LeBrun details his view on jurisdiction, county attorney's role

May 28, 2014 By Eric Blom, Staff Writer

Fremont County attorney candidate Patrick LeBrun made a campaign stop at the May 5 meeting of the Fremont County Republican Women. The group made no decision about endorsing him, but individuals applauded some of LeBrun's remarks.

He emphasized his belief that the county attorney should not set policy but follow the direction other elected officials set.

"The people elect the county assessor to fairly assess property values ... the treasurer to keep their money safe ... commissioners to set fiscal policy and chart direction of the county ... and the sheriff to protect us," LeBrun said. "The people elect the county attorney to help all of those county officials do the best job they possibly can."

LeBrun resigned as chief deputy county attorney in April to run for the elected office. He had served in the county attorney's office since 2009, and, before he resigned, ran the Riverton wing of the agency.

"My job as the county attorney is to stay awake at night so you can sleep," LeBrun said.

He is running as a Republican and is set to square off with Fremont County Attorney Michael Bennett in the GOP primary in August. The winner would run in the general election in November.

LeBrun spoke to 13 Republican women at their lunch-hour meeting at the Bull and Bistro restaurant in Riverton.

LeBrun said Bennett does not follow the lead of other elected officials by saying he is the chief law enforcement officer in the county, for instance. The role of county attorney is simply to provide "sound judgment, thorough analysis and sound legal advice," LeBrun said.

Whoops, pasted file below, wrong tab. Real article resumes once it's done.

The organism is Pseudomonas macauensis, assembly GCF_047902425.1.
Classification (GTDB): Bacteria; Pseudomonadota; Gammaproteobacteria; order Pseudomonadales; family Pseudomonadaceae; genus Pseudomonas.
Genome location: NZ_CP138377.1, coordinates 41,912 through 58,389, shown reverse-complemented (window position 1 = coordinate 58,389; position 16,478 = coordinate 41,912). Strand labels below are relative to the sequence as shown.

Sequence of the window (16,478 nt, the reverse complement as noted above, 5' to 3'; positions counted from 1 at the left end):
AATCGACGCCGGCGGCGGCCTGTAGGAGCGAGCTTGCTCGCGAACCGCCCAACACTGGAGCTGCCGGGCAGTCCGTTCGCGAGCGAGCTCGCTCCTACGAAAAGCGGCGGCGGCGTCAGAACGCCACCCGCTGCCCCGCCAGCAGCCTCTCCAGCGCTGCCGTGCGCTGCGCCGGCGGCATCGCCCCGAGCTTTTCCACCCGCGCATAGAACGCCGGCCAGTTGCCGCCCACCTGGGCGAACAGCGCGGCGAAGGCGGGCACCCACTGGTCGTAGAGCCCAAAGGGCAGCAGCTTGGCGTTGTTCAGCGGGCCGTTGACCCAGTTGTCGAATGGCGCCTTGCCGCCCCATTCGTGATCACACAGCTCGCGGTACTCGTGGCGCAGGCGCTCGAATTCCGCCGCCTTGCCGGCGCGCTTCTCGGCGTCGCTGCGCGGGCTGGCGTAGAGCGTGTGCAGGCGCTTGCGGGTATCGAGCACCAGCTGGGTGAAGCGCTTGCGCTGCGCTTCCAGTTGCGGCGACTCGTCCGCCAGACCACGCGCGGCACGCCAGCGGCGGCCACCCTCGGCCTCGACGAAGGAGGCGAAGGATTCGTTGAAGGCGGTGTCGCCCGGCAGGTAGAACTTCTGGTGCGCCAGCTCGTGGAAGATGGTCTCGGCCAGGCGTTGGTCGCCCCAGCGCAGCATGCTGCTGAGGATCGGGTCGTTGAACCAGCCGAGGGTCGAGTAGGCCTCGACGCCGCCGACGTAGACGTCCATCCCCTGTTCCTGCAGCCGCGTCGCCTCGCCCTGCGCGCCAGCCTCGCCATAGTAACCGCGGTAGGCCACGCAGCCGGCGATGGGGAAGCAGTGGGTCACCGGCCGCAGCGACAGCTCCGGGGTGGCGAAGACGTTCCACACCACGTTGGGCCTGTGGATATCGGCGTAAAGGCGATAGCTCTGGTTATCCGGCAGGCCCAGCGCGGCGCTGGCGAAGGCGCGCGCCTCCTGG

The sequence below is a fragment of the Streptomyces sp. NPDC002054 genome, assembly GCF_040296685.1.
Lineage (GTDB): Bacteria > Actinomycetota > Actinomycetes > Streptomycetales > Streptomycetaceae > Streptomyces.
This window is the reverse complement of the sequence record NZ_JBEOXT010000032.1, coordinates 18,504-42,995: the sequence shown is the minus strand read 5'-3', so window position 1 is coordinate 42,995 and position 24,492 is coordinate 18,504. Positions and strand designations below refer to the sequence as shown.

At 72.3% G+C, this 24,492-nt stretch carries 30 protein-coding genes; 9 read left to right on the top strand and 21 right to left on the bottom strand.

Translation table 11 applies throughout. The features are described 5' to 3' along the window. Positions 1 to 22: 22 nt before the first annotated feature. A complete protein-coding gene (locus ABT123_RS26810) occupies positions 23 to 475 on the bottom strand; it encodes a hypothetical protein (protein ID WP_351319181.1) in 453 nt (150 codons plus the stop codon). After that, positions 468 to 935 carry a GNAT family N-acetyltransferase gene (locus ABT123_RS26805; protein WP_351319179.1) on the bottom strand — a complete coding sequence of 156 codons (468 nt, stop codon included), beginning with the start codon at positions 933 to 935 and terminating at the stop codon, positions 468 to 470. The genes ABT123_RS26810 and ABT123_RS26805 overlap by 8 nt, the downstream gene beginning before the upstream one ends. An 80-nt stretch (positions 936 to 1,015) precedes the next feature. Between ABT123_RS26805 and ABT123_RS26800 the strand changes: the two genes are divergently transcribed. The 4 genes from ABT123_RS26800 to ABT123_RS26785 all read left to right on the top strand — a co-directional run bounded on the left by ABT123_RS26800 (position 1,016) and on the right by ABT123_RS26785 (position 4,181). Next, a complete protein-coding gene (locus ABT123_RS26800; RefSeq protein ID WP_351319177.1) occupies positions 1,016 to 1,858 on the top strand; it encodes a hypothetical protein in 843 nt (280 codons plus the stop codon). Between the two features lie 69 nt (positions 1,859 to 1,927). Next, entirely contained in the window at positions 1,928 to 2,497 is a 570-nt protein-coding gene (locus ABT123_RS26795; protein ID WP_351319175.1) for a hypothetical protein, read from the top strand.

Only one attendee had a question for LeBrun.

Lois Herbst asked about his stance on Bureau of Indian Affairs or other federal officers arresting non-tribal members on the Wind River Indian Reservation.

He said the Fremont County sheriff would be responsible for arresting those people. He further elaborated on his views regarding jurisdiction between federal and local law enforcement.

"When it's crimes that occur exclusively within the state, whether it's on (Bureau of Land Management) land or not, it's the sheriff that makes the decision (to arrest a person)," LeBrun said.

LeBrun also suggested all federal lands should be turned over to the state, a remark that drew applause.

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